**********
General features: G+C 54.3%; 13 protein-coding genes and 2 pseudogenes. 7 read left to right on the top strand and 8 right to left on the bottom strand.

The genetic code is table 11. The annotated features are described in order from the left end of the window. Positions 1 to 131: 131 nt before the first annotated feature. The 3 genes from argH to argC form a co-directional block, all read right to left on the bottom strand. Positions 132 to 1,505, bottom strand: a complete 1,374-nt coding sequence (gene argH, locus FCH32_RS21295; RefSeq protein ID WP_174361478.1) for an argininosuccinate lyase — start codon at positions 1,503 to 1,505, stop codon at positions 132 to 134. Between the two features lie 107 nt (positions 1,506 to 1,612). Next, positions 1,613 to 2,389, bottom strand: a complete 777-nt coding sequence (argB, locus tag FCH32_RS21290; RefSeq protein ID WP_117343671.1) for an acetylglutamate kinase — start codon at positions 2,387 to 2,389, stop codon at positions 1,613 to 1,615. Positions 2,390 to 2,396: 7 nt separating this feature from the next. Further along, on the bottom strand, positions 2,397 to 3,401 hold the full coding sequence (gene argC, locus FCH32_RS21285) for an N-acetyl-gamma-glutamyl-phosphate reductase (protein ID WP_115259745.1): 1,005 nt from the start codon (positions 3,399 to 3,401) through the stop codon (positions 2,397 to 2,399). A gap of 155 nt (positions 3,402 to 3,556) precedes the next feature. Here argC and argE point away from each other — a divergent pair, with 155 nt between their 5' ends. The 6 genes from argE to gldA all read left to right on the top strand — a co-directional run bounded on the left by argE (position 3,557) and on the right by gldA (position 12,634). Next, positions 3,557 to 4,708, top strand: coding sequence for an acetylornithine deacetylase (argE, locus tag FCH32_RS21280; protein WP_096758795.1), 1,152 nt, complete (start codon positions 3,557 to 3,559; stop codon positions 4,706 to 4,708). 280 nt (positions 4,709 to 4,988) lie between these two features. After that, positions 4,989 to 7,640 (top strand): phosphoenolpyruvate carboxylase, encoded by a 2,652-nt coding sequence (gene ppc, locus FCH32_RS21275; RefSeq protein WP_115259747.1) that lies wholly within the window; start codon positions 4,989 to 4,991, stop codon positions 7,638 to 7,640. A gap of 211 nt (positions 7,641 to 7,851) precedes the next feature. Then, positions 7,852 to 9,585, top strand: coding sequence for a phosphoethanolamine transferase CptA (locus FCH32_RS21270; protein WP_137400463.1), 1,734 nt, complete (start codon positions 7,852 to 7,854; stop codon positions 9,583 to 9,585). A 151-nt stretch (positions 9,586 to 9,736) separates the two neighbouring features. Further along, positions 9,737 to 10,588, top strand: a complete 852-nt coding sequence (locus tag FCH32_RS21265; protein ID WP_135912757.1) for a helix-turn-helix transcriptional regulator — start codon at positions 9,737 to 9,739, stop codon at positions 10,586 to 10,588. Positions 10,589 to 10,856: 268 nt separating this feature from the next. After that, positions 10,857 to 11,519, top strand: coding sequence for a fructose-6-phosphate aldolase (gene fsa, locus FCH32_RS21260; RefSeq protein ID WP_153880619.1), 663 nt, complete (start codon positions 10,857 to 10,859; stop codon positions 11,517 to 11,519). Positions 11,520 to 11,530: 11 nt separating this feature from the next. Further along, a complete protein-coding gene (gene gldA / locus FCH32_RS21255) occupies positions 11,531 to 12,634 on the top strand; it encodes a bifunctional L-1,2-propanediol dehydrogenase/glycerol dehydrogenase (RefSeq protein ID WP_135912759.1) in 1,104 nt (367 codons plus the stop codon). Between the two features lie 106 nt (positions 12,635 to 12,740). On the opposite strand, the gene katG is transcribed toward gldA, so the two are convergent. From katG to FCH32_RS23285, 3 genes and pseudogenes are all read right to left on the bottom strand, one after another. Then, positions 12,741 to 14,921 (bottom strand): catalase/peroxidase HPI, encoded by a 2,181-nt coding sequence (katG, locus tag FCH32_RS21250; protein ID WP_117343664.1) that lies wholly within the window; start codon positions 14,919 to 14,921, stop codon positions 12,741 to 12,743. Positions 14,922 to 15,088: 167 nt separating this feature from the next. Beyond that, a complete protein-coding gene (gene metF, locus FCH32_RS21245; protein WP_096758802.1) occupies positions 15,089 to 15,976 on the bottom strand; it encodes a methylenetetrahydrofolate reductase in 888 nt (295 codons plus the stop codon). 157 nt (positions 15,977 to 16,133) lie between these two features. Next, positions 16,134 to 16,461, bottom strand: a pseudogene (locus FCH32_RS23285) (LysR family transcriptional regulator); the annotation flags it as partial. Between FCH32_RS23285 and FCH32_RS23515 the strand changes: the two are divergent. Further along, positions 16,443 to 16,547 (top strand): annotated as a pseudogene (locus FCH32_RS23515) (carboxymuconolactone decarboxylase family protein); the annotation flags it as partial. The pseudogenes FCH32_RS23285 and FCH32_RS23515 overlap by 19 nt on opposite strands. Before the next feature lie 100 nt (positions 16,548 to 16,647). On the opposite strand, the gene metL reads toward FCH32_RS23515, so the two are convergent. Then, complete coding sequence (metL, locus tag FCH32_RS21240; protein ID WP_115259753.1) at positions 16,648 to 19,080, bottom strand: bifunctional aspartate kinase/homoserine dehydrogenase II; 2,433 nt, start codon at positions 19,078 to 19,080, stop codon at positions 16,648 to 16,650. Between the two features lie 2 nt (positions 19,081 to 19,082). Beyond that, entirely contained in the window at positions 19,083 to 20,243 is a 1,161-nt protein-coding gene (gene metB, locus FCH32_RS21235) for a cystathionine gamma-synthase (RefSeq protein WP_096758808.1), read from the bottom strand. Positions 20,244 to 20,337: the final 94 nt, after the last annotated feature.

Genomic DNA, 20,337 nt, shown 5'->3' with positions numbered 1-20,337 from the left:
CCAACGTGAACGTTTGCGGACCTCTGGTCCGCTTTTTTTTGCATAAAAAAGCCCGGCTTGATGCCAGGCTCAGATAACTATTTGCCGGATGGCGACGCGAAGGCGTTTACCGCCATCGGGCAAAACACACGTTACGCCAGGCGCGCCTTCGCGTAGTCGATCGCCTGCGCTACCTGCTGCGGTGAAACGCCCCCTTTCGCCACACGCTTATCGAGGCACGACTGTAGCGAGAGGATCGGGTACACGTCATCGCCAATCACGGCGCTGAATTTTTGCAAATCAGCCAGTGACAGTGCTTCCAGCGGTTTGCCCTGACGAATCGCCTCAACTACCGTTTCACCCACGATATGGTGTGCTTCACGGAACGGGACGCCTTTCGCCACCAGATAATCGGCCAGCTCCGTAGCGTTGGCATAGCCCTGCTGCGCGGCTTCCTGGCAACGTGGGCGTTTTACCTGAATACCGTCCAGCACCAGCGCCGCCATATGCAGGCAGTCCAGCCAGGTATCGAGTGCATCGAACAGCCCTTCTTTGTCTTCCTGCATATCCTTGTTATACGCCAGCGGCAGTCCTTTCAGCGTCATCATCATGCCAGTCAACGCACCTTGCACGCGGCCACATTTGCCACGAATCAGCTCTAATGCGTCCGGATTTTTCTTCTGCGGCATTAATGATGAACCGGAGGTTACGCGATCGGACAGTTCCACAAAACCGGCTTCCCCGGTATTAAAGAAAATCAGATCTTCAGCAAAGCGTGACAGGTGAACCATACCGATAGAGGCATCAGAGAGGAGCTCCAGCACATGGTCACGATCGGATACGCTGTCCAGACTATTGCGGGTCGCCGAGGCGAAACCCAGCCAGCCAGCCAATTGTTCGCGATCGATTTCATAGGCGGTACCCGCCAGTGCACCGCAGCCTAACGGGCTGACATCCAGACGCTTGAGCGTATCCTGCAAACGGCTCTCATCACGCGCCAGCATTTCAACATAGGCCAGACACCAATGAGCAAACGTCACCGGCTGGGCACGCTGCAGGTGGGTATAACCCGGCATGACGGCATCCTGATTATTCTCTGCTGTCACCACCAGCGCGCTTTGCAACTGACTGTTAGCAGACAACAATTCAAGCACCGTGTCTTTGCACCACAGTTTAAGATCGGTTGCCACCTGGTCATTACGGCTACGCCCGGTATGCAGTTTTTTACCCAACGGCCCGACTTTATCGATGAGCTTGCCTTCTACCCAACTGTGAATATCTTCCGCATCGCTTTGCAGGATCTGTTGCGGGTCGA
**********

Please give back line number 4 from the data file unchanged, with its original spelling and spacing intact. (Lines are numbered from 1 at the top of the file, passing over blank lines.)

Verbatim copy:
CCAACGTGAACGTTTGCGGACCTCTGGTCCGCTTTTTTTTGCATAAAAAAGCCCGGCTTGATGCCAGGCTCAGATAACTATTTGCCGGATGGCGACGCGAAGGCGTTTACCGCCATCGGGCAAAACACACGTTACGCCAGGCGCGCCTTCGCGTAGTCGATCGCCTGCGCTACCTGCTGCGGTGAAACGCCCCCTTTCGCCACACGCTTATCGAGGCACGACTGTAGCGAGAGGATCGGGTACACGTCATCGCCAATCACGGCGCTGAATTTTTGCAAATCAGCCAGTGACAGTGCTTCCAGCGGTTTGCCCTGACGAATCGCCTCAACTACCGTTTCACCCACGATATGGTGTGCTTCACGGAACGGGACGCCTTTCGCCACCAGATAATCGGCCAGCTCCGTAGCGTTGGCATAGCCCTGCTGCGCGGCTTCCTGGCAACGTGGGCGTTTTACCTGAATACCGTCCAGCACCAGCGCCGCCATATGCAGGCAGTCCAGCCAGGTATCGAGTGCATCGAACAGCCCTTCTTTGTCTTCCTGCATATCCTTGTTATACGCCAGCGGCAGTCCTTTCAGCGTCATCATCATGCCAGTCAACGCACCTTGCACGCGGCCACATTTGCCACGAATCAGCTCTAATGCGTCCGGATTTTTCTTCTGCGGCATTAATGATGAACCGGAGGTTACGCGATCGGACAGTTCCACAAAACCGGCTTCCCCGGTATTAAAGAAAATCAGATCTTCAGCAAAGCGTGACAGGTGAACCATACCGATAGAGGCATCAGAGAGGAGCTCCAGCACATGGTCACGATCGGATACGCTGTCCAGACTATTGCGGGTCGCCGAGGCGAAACCCAGCCAGCCAGCCAATTGTTCGCGATCGATTTCATAGGCGGTACCCGCCAGTGCACCGCAGCCTAACGGGCTGACATCCAGACGCTTGAGCGTATCCTGCAAACGGCTCTCATCACGCGCCAGCATTTCAACATAGGCCAGACACCAATGAGCAAACGTCACCGGCTGGGCACGCTGCAGGTGGGTATAACCCGGCATGACGGCATCCTGATTATTCTCTGCTGTCACCACCAGCGCGCTTTGCAACTGACTGTTAGCAGACAACAATTCAAGCACCGTGTCTTTGCACCACAGTTTAAGATCGGTTGCCACCTGGTCATTACGGCTACGCCCGGTATGCAGTTTTTTACCCAACGGCCCGACTTTATCGATGAGCTTGCCTTCTACCCAACTGTGAATATCTTCCGCATCGCTTTGCAGGATCTGTTGCGGGTCGA